Event Title

Witches, Elves, and Bioengineers: Magic and Science in Kim Harrison’s The Hollows

Presenter Information

Laura Wiebe, McMaster University

Location

Panel 17: Kearney 317

Start Date

27-10-2012 10:15 AM

End Date

27-10-2012 11:45 AM

Description

Vampires, werewolves, witches and elves are popular characters in fantasy fiction across media. Such nonhuman protagonists and villains are often read as allegorical representations of human identity categories, of our struggles to explore, understand and assert (or potentially complicate) notions of difference and the heterogeneous societies in which we live. Yet, at the literal level, such characters are explicitly not human so that their drives, motivations, senses and sensibilities are framed as distinct from those of their human counterparts, even meant to be seen as incomprehensible in human terms. In such contexts, tensions between the allegorical humanity of nonhuman characters and their asserted inhumanity might be considered, I argue, as part of a broader ongoing conceptual struggle with contemporary humans’ uneasy fix on human identity and rationality, the unstable alignment of human rationality with Western technoscientific modernity, and the way in which the West has used the oppositions between science and tradition, or science and magic, in order to police the lines between those who are fully human and those who are, ostensibly, not. To this end, this paper examines the role of technoscience in a contemporary urban fantasy series by Kim Harrison called The Hollows, which takes place in a world where science and magic, humans and nonhumans, coexist in a different kind of relation.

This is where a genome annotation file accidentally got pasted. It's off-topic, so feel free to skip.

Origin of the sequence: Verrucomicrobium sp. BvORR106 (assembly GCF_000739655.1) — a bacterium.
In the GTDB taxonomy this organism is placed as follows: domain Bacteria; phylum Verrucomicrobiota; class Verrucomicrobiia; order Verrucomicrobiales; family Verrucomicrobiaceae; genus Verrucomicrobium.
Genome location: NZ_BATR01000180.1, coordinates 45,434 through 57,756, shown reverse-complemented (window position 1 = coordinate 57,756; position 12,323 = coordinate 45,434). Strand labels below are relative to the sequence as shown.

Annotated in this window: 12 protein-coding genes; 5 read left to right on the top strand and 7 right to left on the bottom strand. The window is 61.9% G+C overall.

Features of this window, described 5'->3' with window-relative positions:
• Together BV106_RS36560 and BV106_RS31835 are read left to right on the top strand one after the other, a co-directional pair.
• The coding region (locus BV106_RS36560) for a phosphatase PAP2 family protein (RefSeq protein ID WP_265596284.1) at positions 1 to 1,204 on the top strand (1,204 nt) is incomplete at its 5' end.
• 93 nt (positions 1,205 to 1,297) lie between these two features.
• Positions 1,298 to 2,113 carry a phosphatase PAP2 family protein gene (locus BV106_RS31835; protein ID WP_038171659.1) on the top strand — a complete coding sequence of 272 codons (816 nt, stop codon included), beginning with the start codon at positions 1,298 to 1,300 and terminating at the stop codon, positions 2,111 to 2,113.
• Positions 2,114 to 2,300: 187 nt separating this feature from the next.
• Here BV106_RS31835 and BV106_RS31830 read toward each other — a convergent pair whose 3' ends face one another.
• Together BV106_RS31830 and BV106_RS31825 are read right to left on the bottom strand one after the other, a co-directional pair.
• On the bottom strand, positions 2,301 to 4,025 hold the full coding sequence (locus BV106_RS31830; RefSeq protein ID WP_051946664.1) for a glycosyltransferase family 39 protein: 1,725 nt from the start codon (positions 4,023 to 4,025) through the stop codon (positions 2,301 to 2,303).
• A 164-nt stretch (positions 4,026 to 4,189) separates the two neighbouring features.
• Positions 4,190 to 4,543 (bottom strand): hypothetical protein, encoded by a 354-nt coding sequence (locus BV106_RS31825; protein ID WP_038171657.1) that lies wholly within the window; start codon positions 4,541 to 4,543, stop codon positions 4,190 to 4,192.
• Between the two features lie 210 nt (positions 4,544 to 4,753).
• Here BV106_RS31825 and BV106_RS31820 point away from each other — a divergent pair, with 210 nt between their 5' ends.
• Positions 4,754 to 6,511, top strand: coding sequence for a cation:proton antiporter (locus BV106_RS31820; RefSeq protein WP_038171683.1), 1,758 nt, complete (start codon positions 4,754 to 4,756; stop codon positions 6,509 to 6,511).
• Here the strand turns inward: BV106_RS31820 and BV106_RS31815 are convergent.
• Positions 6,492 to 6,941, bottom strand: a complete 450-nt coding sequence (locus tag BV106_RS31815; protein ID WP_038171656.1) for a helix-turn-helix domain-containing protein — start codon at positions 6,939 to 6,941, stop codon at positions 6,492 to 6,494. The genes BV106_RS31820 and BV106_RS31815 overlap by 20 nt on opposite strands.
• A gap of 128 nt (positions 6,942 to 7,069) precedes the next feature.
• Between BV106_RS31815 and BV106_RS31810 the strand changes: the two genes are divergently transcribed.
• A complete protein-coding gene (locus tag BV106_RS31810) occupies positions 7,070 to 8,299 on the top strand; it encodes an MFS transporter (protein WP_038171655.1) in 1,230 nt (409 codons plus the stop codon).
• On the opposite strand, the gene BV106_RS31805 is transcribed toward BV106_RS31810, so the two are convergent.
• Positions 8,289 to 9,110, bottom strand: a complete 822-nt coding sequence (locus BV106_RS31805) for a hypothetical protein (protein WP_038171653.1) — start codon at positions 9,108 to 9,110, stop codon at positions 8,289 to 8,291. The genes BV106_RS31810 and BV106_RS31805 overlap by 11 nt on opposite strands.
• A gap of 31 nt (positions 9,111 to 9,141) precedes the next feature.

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Oct 27th, 10:15 AM Oct 27th, 11:45 AM

Witches, Elves, and Bioengineers: Magic and Science in Kim Harrison’s The Hollows

Panel 17: Kearney 317

Vampires, werewolves, witches and elves are popular characters in fantasy fiction across media. Such nonhuman protagonists and villains are often read as allegorical representations of human identity categories, of our struggles to explore, understand and assert (or potentially complicate) notions of difference and the heterogeneous societies in which we live. Yet, at the literal level, such characters are explicitly not human so that their drives, motivations, senses and sensibilities are framed as distinct from those of their human counterparts, even meant to be seen as incomprehensible in human terms. In such contexts, tensions between the allegorical humanity of nonhuman characters and their asserted inhumanity might be considered, I argue, as part of a broader ongoing conceptual struggle with contemporary humans’ uneasy fix on human identity and rationality, the unstable alignment of human rationality with Western technoscientific modernity, and the way in which the West has used the oppositions between science and tradition, or science and magic, in order to police the lines between those who are fully human and those who are, ostensibly, not. To this end, this paper examines the role of technoscience in a contemporary urban fantasy series by Kim Harrison called The Hollows, which takes place in a world where science and magic, humans and nonhumans, coexist in a different kind of relation.